For many, sharing details of their lives on social media is second nature. If you’re hurt in a car accident, you want to let your friends know — but social media is not the way to do it. That’s because it is now standard practice for insurance companies to search the social media accounts of anyone making a claim after a crash. They seek evidence that the victim is not as badly hurt as they allege, or that the statement given to the insurer regarding the accident differs from what is posted online.
Another Type of Evidence
“The decision whether or not to stay off social media clearly depends upon how one uses it,” advises New Jersey attorney Lisa Menda. “An occasional post about a neutral subject might be fine, but I would recommend that even these be limited, as an adversary or insurance company would be quick to construe any activity as an indication of an individual's physical or emotional state. Social media is basically just another type of evidence.”
While insurers are obviously seeking evidence of fraud, they also want to pay out as little as possible in damages. That is why they will pounce on any posting, no matter how innocuous, to try to minimize the claimant’s injury or responsibility for the collision. Although insurers may twist such evidence, the bottom line is that it can destroy or greatly reduce your settlement.
What Not to Do
Here’s an example of how things can quickly go downhill with a social media posting. A person claims the accident resulted in a serious back injury, among the most common types of motor vehicle accident issues. While they are supposedly recuperating, they post photos of themselves doing things they cannot do if their back really hurts, ranging from athletic activities or even picking up their young children. The insurance company has now evidence that they are lying about the severity of the injury, and there goes their claim.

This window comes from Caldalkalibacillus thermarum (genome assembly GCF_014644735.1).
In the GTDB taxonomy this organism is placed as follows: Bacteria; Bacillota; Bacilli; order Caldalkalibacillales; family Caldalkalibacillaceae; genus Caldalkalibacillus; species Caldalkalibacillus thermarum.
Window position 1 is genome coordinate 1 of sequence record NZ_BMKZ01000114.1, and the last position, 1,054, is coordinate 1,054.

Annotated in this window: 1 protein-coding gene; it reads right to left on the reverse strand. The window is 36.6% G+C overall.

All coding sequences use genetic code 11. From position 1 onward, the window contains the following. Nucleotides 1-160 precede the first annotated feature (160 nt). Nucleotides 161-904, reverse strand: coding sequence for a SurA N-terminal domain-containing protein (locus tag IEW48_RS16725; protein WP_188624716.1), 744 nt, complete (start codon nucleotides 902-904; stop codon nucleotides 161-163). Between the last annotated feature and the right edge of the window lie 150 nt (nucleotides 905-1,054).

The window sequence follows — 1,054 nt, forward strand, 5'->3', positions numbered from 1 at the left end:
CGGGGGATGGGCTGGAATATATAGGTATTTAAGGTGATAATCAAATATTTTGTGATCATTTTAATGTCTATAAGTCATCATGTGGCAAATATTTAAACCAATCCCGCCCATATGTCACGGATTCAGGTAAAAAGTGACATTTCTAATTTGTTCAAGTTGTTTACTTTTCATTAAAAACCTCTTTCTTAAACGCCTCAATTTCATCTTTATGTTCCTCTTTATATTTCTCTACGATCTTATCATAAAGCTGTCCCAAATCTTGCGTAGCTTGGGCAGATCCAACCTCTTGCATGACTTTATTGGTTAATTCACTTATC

Here is where a twist might come in. Perhaps you cannot participate in sports, but you are on a team and go to a game. If you post a photo of yourself with your teammates, the insurance company might allege you were playing in the game, and you must prove otherwise.
If your claim states the trauma of the accident has resulted in PTSD or severe depression, and you then post a photo of yourself looking happy, the insurance company will use that against you. For best results, stay off social media until after your claim settlement.
If giving up social media entirely is too difficult, protect yourself by changing the settings so that only friends or followers can see your posts. Since insurance company employees might also search for postings made by your relatives, warn them not to mention the accident or how you are doing online. If you want to update friends and family about your condition, stick to texting, emailing, or calling. When you are seriously injured because of another driver’s negligence, you don’t want to ruin your claim with a misstep exploited by insurance companies or the defendant’s attorney.
When you take a driver's ed class from Aceable, you will learn more about what and what not to do if you do find yourself involved in an accident. Better yet, you may be able to prevent yourself from getting in an accident in the first place.